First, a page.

NATO Airstrike Kills Libyan Rebels
A NATO airstrike killed 13 rebel fighters, who were mistaken for Gaddafi's forces. Apparently, they were shooting at NATO planes.
This was, quite apparently, an accident:
BENGHAZI, Libya — A NATO airstrike intended for the forces of Col. Muammar el-Qaddafi killed 13 rebel fighters in the battle outside the pivotal oil port of Brega, the rebels said Saturday.
The deaths underscored the challenge that the Western allies and the rebels face in relying on airstrikes to push back the Qaddafi forces as the two sides mix in the battle zone along the front.
Perhaps in response to the Western airstrikes, the Qaddafi forces are increasingly plunging into combat in equipment similar to what the rebels are using, mainly pickup trucks mounted with artillery guns. The move makes it increasingly difficult for even the combatants to distinguish one group from the other at first sight.
“It’s a mistake,” said Abdul Hafidh Ghoga, the rebel’s main spokesman. “Nothing has changed.”
One rebel fighter who was wounded in the airstrike said a fellow rebel had fired artillery into the air moments before the attack.
“I don’t know why,” the rebel, Ali Abdullah Abubaker, said later from a hospital in Benghazi. “Maybe he was scared.”
Seconds later, Mr. Abubaker heard the planes. “I saw something white,” he said. “There was no sound.”
His white pickup truck was set on fire, and he said three of the four other men in the car were killed. Mr. Abubaker, a college student studying political science, had burns on his face and was struck by bullets in his car that ignited in the blast.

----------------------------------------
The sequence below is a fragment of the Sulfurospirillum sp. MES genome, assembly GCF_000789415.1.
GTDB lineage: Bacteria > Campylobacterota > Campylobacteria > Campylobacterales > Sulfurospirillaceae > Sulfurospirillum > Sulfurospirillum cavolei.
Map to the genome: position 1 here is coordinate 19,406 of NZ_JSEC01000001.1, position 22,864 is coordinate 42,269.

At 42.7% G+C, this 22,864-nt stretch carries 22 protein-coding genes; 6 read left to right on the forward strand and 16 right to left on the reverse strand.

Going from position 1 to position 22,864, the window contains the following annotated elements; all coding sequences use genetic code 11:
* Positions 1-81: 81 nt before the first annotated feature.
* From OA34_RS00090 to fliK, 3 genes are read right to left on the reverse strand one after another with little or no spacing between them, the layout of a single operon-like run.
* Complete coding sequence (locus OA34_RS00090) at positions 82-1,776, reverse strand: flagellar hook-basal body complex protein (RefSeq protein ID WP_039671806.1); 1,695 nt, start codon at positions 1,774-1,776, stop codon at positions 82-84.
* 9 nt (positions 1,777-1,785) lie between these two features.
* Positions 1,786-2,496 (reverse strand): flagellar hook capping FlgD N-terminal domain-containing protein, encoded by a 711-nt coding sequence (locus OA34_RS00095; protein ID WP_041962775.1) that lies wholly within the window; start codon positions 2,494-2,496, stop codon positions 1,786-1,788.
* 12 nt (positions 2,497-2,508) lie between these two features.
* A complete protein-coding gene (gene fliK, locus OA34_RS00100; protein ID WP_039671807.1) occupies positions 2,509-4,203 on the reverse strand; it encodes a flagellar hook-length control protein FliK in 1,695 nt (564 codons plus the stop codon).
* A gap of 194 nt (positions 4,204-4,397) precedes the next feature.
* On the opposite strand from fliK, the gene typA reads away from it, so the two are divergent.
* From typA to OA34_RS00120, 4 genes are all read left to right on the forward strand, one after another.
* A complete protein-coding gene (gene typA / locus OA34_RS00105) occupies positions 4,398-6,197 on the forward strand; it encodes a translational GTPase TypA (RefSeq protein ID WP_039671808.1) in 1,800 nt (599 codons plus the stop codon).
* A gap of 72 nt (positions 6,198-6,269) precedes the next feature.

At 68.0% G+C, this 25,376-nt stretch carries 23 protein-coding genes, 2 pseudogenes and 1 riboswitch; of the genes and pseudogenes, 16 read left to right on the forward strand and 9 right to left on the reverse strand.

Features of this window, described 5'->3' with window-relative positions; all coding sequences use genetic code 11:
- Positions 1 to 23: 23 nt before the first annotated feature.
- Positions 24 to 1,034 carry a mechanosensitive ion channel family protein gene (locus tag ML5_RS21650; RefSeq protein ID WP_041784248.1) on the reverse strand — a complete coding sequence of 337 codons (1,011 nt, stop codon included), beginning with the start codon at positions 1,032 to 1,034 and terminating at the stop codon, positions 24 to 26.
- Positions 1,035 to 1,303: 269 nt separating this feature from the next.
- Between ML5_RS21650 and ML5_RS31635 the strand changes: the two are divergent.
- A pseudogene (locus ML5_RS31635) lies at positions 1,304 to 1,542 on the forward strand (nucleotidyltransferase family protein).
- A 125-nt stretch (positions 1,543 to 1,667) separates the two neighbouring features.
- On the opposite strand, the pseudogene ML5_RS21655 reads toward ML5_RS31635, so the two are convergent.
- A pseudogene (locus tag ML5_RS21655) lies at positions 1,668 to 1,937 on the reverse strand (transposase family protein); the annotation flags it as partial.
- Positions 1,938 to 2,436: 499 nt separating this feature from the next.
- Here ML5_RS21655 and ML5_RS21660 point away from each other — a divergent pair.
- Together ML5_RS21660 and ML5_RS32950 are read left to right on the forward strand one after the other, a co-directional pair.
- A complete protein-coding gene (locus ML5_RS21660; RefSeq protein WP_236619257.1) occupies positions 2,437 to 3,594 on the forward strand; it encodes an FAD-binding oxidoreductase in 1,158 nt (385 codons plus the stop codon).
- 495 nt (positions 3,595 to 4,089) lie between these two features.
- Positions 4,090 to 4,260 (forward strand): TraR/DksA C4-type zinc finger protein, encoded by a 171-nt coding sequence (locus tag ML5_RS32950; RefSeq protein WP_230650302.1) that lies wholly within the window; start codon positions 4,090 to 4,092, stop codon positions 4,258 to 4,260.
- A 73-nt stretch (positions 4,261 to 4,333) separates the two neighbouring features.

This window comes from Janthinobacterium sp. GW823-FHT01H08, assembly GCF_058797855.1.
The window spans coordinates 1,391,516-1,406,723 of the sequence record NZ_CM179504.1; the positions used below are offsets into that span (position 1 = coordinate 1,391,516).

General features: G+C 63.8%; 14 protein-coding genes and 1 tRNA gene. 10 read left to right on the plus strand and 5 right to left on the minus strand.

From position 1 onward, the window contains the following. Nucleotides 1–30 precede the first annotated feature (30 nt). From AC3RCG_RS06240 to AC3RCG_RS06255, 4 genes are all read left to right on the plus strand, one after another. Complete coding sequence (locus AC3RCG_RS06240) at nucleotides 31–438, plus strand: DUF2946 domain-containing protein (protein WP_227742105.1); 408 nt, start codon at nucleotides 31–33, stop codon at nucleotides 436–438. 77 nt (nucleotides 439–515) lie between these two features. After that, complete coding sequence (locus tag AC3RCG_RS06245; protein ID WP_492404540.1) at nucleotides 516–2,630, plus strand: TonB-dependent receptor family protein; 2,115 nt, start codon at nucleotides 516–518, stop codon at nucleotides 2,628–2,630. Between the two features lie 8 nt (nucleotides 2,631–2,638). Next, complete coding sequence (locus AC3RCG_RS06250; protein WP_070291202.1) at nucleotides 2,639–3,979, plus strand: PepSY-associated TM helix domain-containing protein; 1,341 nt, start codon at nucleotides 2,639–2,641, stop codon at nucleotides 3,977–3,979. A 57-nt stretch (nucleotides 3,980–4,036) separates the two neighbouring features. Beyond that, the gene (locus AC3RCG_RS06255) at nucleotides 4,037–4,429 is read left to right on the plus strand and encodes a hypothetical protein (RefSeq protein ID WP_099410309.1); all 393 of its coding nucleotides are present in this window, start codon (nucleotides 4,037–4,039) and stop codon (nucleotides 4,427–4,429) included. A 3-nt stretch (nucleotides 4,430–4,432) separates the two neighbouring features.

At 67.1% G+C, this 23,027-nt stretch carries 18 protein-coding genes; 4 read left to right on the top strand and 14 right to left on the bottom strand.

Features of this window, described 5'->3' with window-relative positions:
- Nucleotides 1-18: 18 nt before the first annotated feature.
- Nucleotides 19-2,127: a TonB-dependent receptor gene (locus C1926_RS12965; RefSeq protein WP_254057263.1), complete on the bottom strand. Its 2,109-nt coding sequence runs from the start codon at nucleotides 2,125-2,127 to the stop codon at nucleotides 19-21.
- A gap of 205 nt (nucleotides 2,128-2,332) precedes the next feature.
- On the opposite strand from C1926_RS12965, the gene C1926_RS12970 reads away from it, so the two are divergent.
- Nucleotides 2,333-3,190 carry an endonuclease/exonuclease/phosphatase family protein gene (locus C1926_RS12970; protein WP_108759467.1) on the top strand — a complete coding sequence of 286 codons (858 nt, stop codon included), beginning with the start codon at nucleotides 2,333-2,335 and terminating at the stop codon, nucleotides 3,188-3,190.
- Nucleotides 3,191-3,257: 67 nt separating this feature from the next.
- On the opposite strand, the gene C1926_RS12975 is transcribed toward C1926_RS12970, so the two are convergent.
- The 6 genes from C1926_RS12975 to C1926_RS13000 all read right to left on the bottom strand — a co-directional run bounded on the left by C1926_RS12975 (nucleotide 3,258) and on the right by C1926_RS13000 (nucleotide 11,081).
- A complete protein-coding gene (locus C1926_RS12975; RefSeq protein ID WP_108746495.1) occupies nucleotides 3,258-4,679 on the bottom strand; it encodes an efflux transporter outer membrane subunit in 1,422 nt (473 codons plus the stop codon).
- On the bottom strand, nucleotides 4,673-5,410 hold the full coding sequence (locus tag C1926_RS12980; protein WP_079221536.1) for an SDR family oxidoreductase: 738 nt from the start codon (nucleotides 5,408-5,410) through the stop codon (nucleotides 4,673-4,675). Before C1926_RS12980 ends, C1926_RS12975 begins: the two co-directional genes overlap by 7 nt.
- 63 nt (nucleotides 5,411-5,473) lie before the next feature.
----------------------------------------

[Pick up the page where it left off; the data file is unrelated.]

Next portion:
A NATO spokesman in Brussels said the alliance was aware of the report and was investigating.
“NATO takes reports of civilian casualties very seriously,” the spokesman said. “But for us, exact details are hard to verify because we do not have reliable sources on the ground.”
If nothing else, this would seem to be a good example of how useless airplanes actually at this point in the conflict.
UPDATE (James Joyner): Sharon Lynch passes along a Sky News report (“Rebels Blame Themselves For Deadly Air Raid“) which tells a different tale:
Libyan rebels have blamed themselves for the deaths of their comrades who were killed in a coalition air strike near Brega. They said one of the opposition fighters fired into the air and the pilot “must have thought” the group was part of Colonel Gaddafi’s forces.
Faraj Imbrahim, a young guerilla standing by the graves, said: “It was a mistake. There was a convoy of ours heading to Brega during the Nato air strikes and one of our men fired his anti-aircraft gun into the air. The pilot must have thought we were Gaddafi’s forces.”
That’s extraordinarily plausible. Friendly fire incidents are common early in conflicts, especially coalition operations, when forces haven’t trained together and established SOPs. During Desert Storm–which had a much longer coalition, but also a much longer run-up–we had numerous instances of vehicles being fired upon by friendly aircraft. We very quickly adopted solutions that helped minimize the problem. First, we painted giant V’s on the top of all the vehicles in the coalition. (You’d think Saddam’s folks could have copied this crude device but, insofar as I’m aware, they never did.) Second, we scrapped a lot of the complicated communications procedures–notably constantly changing callsigns and frequencies–and got everyone on the same channel.
Presumably, we’ll quickly figure out some procedures in Libya. Not least of which, I’d imagine, will be instructing people not to fire their weapons in the air like a bunch of amateur yahoos.
And, yes, I’m operating under the presumption that the NATO operation is de facto in coalition with the rebels. Stated neutrality notwithstanding, we’re in alliance against Gaddafi.